Climate change mitigation in emerging economies: the case of Indonesia: hot air or leadership?

Climate change mitigation in emerging economies: the case of Indonesia: hot air or leadership?

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Hein, Jonas
Briefing Paper 8/2013

Bonn: German Development Institute / Deutsches Institut für Entwicklungspolitik (DIE)

It was at the climate change conference in Bali in 2007 (COP 13) that developing countries first agreed to initiate “nationally appropriate mitigation actions” (NAMA) in accordance with their respective capacities. At COP 15, in Copenhagen, developing countries submitted emissionreduction
targets. Emerging economies, led by Indonesia and Brazil, committed to reducing their greenhouse gas emissions significantly below business as usual (BAU) by 2020. Mexico and the Dominican Republic have also recently passed climate laws.
Indonesia ranks third after China and the United States in emitting greenhouse gases. This is mainly due to emissions from deforestation and peatland conversion. Since COP 13 Indonesia has sought to showcase itself as an active global leader in climate diplomacy. Despite quite low per capita emissions of around 2 tonnes of CO2 equivalents per year, the country announced plans to reduce its emissions up to 41 per cent below BAU by 2020. For achieving this target, Indonesia developed a detailed greenhouse gas reduction plan. Most of the emission reductions are planned to be achieved in the
forestry and agriculture sectors. Anyhow, fossil fuel-based emissions from the transport and energy sectors are growing and might surpass land-based emissions after 2020.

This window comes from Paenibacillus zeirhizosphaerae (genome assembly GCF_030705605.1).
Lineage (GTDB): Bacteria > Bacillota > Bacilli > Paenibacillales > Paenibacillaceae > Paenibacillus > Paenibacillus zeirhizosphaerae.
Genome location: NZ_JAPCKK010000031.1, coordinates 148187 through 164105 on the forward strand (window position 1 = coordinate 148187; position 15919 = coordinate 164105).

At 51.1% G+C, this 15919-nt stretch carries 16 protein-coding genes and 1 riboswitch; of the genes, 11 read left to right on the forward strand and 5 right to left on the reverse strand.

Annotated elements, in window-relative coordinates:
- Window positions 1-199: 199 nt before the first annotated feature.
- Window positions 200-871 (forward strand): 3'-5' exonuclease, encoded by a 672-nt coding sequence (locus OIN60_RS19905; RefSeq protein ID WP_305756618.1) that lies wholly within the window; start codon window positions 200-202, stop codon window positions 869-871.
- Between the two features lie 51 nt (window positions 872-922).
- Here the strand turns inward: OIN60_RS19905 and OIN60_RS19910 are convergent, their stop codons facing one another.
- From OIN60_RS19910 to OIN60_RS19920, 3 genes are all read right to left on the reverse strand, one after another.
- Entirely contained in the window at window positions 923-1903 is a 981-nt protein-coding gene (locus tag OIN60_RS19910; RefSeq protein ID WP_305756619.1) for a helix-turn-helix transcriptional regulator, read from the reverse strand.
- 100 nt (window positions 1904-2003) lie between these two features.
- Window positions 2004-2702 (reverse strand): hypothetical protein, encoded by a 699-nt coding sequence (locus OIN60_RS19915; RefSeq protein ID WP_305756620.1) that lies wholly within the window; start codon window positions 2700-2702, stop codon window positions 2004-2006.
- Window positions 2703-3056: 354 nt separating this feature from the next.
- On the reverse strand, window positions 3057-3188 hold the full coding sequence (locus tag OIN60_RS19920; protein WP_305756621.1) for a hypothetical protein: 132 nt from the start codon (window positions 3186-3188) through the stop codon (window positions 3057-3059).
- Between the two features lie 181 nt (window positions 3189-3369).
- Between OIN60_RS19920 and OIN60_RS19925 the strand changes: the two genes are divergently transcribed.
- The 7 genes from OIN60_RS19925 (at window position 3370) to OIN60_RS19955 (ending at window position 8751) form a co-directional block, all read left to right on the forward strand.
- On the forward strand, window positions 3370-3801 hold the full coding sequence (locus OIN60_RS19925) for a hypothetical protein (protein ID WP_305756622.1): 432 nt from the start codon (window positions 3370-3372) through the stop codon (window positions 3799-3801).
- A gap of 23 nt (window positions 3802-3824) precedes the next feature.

Indonesia’s emission-reduction strategy is a good starting point for a transformation towards a low-carbon economy, especially in the land-use-related sectors. Planned activities such as the regional incentive scheme to promote climate-friendly activities and the domestic carbon market will go far beyond those implemented in many developed countries. However, the success of Indonesia’s mitigation polices depends mainly on the ability to mobilise political capacities to overcome existing^barriers, which may hinder the transformation from a resource- and emission-intensive development path towards a more sustainable and long-term-orientated development path. Important steps to solve key challenges that would confirm the climate leadership claims of the Susilo Bambang Yudhoyono presidency are:

  • a climate law adopted by The People’s Representative Council (Parliament) would augment the domestic legitimacy and international credibility of Indonesia’s mitigation efforts;

  • a coherent BAU scenario that is third-party verified minimises the risk of virtual emission reductions (socalled hot air);
  • incentives for local stakeholders are crucial for encouraging mitigation activities on the local level;
  • the extension of the forest moratorium could contribute heavily to Indonesia’s reduction targets.

About the author

Hein, Jonas



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